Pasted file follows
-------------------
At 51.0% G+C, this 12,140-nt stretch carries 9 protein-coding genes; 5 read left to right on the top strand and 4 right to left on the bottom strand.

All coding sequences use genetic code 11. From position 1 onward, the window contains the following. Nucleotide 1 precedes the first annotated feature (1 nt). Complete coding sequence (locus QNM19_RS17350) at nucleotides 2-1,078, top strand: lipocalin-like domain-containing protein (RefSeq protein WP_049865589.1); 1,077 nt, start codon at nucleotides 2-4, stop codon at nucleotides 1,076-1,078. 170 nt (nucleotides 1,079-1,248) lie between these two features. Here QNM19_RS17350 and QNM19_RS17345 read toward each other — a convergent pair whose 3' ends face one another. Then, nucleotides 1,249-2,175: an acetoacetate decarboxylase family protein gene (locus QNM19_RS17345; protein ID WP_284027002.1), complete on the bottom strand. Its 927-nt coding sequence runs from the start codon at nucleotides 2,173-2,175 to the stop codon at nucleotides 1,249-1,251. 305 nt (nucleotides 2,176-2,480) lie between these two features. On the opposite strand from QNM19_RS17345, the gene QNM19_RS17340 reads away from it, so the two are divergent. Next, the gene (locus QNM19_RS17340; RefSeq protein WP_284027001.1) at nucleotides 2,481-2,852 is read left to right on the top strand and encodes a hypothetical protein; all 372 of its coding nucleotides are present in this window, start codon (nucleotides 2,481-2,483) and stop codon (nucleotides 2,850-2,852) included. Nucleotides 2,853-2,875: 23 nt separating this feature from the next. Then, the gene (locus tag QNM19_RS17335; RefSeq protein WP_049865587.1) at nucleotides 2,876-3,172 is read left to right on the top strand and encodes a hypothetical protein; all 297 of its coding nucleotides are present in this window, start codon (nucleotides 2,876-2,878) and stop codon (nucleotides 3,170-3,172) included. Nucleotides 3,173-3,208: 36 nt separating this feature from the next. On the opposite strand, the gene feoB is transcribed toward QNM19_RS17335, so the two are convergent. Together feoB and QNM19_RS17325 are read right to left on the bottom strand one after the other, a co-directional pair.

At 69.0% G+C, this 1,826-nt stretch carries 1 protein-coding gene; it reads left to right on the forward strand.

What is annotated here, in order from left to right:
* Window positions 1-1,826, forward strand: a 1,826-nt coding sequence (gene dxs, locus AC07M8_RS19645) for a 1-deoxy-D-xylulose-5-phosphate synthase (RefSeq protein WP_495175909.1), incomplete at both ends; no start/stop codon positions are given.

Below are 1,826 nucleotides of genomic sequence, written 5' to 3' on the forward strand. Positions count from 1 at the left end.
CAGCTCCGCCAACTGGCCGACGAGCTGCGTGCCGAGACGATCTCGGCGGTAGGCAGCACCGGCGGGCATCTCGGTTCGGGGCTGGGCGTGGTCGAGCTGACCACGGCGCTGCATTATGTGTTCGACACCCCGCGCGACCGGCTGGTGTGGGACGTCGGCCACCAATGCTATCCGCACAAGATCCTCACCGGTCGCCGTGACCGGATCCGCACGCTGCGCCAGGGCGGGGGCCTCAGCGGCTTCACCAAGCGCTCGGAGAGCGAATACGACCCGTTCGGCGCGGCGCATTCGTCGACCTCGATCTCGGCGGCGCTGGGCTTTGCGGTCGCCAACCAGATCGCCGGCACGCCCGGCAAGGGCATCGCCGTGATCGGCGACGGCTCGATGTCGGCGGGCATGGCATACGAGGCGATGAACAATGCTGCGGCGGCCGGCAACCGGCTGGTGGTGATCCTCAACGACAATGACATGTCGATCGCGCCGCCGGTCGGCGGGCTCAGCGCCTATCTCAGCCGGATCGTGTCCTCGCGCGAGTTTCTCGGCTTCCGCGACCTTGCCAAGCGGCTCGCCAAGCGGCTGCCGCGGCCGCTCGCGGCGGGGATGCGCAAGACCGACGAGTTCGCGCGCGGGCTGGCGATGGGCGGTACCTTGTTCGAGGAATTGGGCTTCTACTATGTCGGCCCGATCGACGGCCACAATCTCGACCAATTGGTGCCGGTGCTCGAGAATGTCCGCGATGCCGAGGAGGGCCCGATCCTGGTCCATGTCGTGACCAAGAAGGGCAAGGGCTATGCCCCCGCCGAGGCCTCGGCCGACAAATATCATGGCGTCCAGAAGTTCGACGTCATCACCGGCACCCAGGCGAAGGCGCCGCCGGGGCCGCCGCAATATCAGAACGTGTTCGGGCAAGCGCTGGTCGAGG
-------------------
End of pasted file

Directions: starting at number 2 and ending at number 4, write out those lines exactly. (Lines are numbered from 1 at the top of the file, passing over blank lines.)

All coding sequences use genetic code 11. From position 1 onward, the window contains the following. Nucleotide 1 precedes the first annotated feature (1 nt). Complete coding sequence (locus QNM19_RS17350) at nucleotides 2-1,078, top strand: lipocalin-like domain-containing protein (RefSeq protein WP_049865589.1); 1,077 nt, start codon at nucleotides 2-4, stop codon at nucleotides 1,076-1,078. 170 nt (nucleotides 1,079-1,248) lie between these two features. Here QNM19_RS17350 and QNM19_RS17345 read toward each other — a convergent pair whose 3' ends face one another. Then, nucleotides 1,249-2,175: an acetoacetate decarboxylase family protein gene (locus QNM19_RS17345; protein ID WP_284027002.1), complete on the bottom strand. Its 927-nt coding sequence runs from the start codon at nucleotides 2,173-2,175 to the stop codon at nucleotides 1,249-1,251. 305 nt (nucleotides 2,176-2,480) lie between these two features. On the opposite strand from QNM19_RS17345, the gene QNM19_RS17340 reads away from it, so the two are divergent. Next, the gene (locus QNM19_RS17340; RefSeq protein WP_284027001.1) at nucleotides 2,481-2,852 is read left to right on the top strand and encodes a hypothetical protein; all 372 of its coding nucleotides are present in this window, start codon (nucleotides 2,481-2,483) and stop codon (nucleotides 2,850-2,852) included. Nucleotides 2,853-2,875: 23 nt separating this feature from the next. Then, the gene (locus tag QNM19_RS17335; RefSeq protein WP_049865587.1) at nucleotides 2,876-3,172 is read left to right on the top strand and encodes a hypothetical protein; all 297 of its coding nucleotides are present in this window, start codon (nucleotides 2,876-2,878) and stop codon (nucleotides 3,170-3,172) included. Nucleotides 3,173-3,208: 36 nt separating this feature from the next. On the opposite strand, the gene feoB is transcribed toward QNM19_RS17335, so the two are convergent. Together feoB and QNM19_RS17325 are read right to left on the bottom strand one after the other, a co-directional pair.

At 69.0% G+C, this 1,826-nt stretch carries 1 protein-coding gene; it reads left to right on the forward strand.

What is annotated here, in order from left to right: